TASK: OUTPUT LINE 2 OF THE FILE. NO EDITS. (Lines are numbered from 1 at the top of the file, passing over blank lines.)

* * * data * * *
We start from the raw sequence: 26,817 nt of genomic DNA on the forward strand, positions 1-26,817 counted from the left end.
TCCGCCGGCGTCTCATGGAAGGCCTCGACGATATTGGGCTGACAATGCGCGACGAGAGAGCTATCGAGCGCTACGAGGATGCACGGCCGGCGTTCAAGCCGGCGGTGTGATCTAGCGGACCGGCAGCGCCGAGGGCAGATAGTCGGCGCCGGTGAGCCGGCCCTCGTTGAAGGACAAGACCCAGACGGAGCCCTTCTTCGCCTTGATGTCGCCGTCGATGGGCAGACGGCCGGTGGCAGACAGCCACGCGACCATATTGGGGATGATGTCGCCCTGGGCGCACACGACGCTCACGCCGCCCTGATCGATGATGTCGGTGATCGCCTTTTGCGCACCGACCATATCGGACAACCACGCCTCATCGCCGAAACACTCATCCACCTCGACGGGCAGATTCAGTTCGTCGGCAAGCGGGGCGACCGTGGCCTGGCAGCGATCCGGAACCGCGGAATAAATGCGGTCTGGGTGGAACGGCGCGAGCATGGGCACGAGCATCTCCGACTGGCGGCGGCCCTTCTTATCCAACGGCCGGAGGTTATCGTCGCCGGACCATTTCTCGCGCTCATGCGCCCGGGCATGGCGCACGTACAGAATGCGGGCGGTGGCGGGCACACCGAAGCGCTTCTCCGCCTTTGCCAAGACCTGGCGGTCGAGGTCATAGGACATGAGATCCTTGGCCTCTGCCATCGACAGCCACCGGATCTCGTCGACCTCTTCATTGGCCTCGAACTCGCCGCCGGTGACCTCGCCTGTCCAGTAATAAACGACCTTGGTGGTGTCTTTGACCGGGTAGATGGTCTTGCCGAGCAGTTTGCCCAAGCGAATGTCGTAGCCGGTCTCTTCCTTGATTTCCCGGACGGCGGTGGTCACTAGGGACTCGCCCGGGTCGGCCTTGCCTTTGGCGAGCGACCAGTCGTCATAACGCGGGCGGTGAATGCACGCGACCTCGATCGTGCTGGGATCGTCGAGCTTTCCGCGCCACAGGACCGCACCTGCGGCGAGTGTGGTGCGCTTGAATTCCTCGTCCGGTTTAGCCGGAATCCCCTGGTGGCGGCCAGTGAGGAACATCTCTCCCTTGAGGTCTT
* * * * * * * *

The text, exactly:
TCCGCCGGCGTCTCATGGAAGGCCTCGACGATATTGGGCTGACAATGCGCGACGAGAGAGCTATCGAGCGCTACGAGGATGCACGGCCGGCGTTCAAGCCGGCGGTGTGATCTAGCGGACCGGCAGCGCCGAGGGCAGATAGTCGGCGCCGGTGAGCCGGCCCTCGTTGAAGGACAAGACCCAGACGGAGCCCTTCTTCGCCTTGATGTCGCCGTCGATGGGCAGACGGCCGGTGGCAGACAGCCACGCGACCATATTGGGGATGATGTCGCCCTGGGCGCACACGACGCTCACGCCGCCCTGATCGATGATGTCGGTGATCGCCTTTTGCGCACCGACCATATCGGACAACCACGCCTCATCGCCGAAACACTCATCCACCTCGACGGGCAGATTCAGTTCGTCGGCAAGCGGGGCGACCGTGGCCTGGCAGCGATCCGGAACCGCGGAATAAATGCGGTCTGGGTGGAACGGCGCGAGCATGGGCACGAGCATCTCCGACTGGCGGCGGCCCTTCTTATCCAACGGCCGGAGGTTATCGTCGCCGGACCATTTCTCGCGCTCATGCGCCCGGGCATGGCGCACGTACAGAATGCGGGCGGTGGCGGGCACACCGAAGCGCTTCTCCGCCTTTGCCAAGACCTGGCGGTCGAGGTCATAGGACATGAGATCCTTGGCCTCTGCCATCGACAGCCACCGGATCTCGTCGACCTCTTCATTGGCCTCGAACTCGCCGCCGGTGACCTCGCCTGTCCAGTAATAAACGACCTTGGTGGTGTCTTTGACCGGGTAGATGGTCTTGCCGAGCAGTTTGCCCAAGCGAATGTCGTAGCCGGTCTCTTCCTTGATTTCCCGGACGGCGGTGGTCACTAGGGACTCGCCCGGGTCGGCCTTGCCTTTGGCGAGCGACCAGTCGTCATAACGCGGGCGGTGAATGCACGCGACCTCGATCGTGCTGGGATCGTCGAGCTTTCCGCGCCACAGGACCGCACCTGCGGCGAGTGTGGTGCGCTTGAATTCCTCGTCCGGTTTAGCCGGAATCCCCTGGTGGCGGCCAGTGAGGAACATCTCTCCCTTGAGGTCTT